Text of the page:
Media Misses the Mark with Cost Basis

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You’ve heard it before:  Don’t believe everything you read.  And in the case of the many stories on the new cost basis legislation, it’s good advice to follow.

New tax laws have changed the rules about cost basis reporting.  The law now mandates that brokers and other financial service intermediaries are required to report adjusted cost basis to their clients, but only for stocks purchased AFTER Jan. 1, 2011.

Well-respected mainstream media newspapers and magazines have reported on the new tax law, but their articles have only told half the story.  Most stories have failed to emphasize that institutions are only going to be giving taxpayers a 1099B that shows adjusted cost basis for stocks purchased in 2011 and later and nothing else.  However, the IRS expects the taxpayer to show cost basis for ALL their stocks and other investments purchased BEFORE Jan. 1, 2011.  This gap between what the broker will provide and what the tax payer must ferret out on his own is not being defined in media coverage, and the consequence is a confused taxpayer who could end up making mistakes and being financially penalized.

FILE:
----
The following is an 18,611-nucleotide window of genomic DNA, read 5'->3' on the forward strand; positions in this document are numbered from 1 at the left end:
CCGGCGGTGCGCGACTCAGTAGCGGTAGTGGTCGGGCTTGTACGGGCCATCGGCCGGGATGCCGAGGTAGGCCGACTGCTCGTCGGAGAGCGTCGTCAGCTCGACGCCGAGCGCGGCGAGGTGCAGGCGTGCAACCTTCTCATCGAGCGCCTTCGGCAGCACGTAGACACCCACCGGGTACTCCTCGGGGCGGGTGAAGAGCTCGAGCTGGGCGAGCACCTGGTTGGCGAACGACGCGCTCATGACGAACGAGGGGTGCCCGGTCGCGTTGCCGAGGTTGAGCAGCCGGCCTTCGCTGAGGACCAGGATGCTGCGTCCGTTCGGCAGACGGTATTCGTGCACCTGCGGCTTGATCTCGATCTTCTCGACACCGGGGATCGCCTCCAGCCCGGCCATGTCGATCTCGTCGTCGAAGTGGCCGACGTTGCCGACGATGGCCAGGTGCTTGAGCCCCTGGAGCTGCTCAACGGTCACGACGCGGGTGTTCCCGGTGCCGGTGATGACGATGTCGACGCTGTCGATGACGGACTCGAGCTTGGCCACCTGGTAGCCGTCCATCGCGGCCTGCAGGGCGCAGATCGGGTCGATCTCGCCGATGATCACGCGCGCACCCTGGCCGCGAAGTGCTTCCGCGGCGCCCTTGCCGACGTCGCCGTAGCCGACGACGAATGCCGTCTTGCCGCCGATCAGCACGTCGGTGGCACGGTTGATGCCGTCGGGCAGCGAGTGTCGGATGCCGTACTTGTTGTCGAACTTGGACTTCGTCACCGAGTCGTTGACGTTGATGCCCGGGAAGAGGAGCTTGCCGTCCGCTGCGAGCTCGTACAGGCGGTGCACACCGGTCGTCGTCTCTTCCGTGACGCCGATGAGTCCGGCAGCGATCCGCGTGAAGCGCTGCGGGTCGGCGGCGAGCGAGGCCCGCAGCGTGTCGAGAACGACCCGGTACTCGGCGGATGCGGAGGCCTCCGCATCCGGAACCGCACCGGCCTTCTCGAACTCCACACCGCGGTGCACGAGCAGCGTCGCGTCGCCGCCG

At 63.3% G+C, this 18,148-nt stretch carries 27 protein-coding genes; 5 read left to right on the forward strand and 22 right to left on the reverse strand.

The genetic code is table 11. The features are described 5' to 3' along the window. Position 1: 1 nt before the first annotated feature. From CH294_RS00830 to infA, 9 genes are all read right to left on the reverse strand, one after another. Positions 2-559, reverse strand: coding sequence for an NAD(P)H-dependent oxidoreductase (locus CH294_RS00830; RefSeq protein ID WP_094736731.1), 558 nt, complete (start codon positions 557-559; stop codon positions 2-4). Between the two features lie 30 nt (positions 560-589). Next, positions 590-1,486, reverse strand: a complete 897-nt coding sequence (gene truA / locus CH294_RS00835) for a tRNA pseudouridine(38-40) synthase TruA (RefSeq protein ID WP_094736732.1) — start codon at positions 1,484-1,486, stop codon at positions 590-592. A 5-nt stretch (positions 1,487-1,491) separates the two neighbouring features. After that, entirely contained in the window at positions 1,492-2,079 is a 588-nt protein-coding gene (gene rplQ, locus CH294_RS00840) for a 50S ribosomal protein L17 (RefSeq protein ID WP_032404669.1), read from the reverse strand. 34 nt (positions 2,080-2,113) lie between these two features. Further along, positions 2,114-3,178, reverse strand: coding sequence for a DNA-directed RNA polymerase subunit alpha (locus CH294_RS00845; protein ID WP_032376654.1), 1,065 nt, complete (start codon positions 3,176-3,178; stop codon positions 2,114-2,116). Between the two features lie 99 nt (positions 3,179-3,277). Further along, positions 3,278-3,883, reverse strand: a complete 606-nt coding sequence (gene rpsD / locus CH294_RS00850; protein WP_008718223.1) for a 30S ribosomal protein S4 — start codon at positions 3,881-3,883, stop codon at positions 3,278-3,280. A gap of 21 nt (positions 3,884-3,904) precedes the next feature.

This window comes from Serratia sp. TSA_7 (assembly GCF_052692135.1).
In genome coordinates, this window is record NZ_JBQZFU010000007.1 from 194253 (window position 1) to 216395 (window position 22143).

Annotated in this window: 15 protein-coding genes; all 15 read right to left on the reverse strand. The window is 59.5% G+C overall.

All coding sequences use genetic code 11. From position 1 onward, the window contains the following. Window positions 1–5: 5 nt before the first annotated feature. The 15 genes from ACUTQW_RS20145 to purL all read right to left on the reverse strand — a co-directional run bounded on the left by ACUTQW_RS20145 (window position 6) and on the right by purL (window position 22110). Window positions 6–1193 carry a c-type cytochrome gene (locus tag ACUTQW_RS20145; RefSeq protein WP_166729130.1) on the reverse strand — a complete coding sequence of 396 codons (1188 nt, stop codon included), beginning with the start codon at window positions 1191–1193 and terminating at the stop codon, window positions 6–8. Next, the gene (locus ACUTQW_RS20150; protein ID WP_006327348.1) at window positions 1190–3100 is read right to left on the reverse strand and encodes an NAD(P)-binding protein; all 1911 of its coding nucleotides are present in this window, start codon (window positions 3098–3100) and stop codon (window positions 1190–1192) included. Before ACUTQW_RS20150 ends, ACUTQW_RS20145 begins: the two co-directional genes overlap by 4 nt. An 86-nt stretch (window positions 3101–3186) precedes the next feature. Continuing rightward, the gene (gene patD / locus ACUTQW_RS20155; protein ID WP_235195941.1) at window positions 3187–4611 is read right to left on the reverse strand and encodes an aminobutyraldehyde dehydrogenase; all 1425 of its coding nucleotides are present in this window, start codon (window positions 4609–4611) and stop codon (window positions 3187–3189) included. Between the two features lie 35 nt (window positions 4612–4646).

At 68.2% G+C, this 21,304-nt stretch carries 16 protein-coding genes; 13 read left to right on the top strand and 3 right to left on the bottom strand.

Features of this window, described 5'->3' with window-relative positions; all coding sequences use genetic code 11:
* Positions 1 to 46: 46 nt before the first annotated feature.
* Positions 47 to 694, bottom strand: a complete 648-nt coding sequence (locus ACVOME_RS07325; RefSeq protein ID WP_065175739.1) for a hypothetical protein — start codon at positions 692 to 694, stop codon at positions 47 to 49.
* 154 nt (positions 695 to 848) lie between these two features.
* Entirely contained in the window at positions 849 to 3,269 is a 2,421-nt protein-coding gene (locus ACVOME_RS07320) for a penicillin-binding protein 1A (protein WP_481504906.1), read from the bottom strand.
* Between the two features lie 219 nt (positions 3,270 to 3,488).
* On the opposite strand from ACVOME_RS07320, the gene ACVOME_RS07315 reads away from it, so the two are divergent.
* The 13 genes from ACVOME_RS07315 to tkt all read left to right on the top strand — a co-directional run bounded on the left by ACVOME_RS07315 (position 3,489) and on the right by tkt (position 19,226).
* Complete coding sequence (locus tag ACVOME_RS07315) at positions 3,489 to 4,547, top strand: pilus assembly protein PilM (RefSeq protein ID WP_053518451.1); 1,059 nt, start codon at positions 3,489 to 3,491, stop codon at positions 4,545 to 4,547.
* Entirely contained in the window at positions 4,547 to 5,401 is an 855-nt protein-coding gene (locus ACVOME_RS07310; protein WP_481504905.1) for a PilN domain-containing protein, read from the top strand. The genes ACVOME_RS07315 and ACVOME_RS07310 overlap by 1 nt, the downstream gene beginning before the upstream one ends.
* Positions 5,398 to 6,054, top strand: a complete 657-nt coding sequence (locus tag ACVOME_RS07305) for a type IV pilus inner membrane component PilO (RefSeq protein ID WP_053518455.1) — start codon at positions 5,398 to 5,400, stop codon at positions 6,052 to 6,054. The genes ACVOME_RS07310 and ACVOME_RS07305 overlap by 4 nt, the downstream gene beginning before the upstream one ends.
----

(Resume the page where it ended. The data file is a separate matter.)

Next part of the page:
An IRS National Research Program in 2005 found $11 billion in underreported capital-gains taxes and one can only assume that number has grown in subsequent years.  With a government struggling for money, it’s not surprising that the IRS sees cost basis as an easy place to crack down and increase the coffers.  This means this area of your tax return will be more closely scrutinized and any mistakes could result in audits and penalties.

Clearly, the taxpayer needs someone to explain the ins and outs of this new law in a simple, easy-to-understand way.  That’s why Networth Services and H&R Block have teamed up to offer a FREE interactive “Town Hall” Webinar, “How will the New Cost Basis Legislation Affect Me” on Wednesday Feb. 22, 2012 at 1 pm EST/10 pm PST.

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